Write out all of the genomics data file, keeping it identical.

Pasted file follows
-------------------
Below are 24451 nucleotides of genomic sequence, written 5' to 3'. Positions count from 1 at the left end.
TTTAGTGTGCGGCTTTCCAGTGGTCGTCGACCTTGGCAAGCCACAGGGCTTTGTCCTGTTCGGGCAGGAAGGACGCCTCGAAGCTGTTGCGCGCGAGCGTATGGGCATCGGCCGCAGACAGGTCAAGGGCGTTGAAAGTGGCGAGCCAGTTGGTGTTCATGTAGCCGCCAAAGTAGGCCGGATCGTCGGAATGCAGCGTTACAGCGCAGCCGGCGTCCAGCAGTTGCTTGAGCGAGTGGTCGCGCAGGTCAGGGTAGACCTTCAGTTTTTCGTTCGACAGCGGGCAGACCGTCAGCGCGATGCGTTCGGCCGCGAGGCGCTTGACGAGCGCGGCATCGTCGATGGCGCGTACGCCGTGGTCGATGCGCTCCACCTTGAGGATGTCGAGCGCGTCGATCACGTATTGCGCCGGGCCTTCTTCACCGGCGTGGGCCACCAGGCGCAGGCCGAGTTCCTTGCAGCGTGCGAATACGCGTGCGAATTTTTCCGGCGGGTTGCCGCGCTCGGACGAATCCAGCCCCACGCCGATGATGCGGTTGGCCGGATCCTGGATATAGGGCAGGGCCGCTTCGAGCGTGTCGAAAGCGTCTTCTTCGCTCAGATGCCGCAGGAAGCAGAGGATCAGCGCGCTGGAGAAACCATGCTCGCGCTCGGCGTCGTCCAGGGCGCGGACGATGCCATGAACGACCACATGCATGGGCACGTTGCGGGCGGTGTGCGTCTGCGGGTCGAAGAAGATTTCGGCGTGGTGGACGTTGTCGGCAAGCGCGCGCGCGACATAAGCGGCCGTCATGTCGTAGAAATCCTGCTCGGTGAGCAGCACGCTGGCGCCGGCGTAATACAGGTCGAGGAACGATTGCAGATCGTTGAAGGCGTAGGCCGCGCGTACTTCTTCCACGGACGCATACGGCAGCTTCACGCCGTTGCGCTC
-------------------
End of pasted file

Below are 24451 nucleotides of genomic sequence, written 5' to 3'. Positions count from 1 at the left end.
TTTAGTGTGCGGCTTTCCAGTGGTCGTCGACCTTGGCAAGCCACAGGGCTTTGTCCTGTTCGGGCAGGAAGGACGCCTCGAAGCTGTTGCGCGCGAGCGTATGGGCATCGGCCGCAGACAGGTCAAGGGCGTTGAAAGTGGCGAGCCAGTTGGTGTTCATGTAGCCGCCAAAGTAGGCCGGATCGTCGGAATGCAGCGTTACAGCGCAGCCGGCGTCCAGCAGTTGCTTGAGCGAGTGGTCGCGCAGGTCAGGGTAGACCTTCAGTTTTTCGTTCGACAGCGGGCAGACCGTCAGCGCGATGCGTTCGGCCGCGAGGCGCTTGACGAGCGCGGCATCGTCGATGGCGCGTACGCCGTGGTCGATGCGCTCCACCTTGAGGATGTCGAGCGCGTCGATCACGTATTGCGCCGGGCCTTCTTCACCGGCGTGGGCCACCAGGCGCAGGCCGAGTTCCTTGCAGCGTGCGAATACGCGTGCGAATTTTTCCGGCGGGTTGCCGCGCTCGGACGAATCCAGCCCCACGCCGATGATGCGGTTGGCCGGATCCTGGATATAGGGCAGGGCCGCTTCGAGCGTGTCGAAAGCGTCTTCTTCGCTCAGATGCCGCAGGAAGCAGAGGATCAGCGCGCTGGAGAAACCATGCTCGCGCTCGGCGTCGTCCAGGGCGCGGACGATGCCATGAACGACCACATGCATGGGCACGTTGCGGGCGGTGTGCGTCTGCGGGTCGAAGAAGATTTCGGCGTGGTGGACGTTGTCGGCAAGCGCGCGCGCGACATAAGCGGCCGTCATGTCGTAGAAATCCTGCTCGGTGAGCAGCACGCTGGCGCCGGCGTAATACAGGTCGAGGAACGATTGCAGATCGTTGAAGGCGTAGGCCGCGCGTACTTCTTCCACGGACGCATACGGCAGCTTCACGCCGTTGCGCTC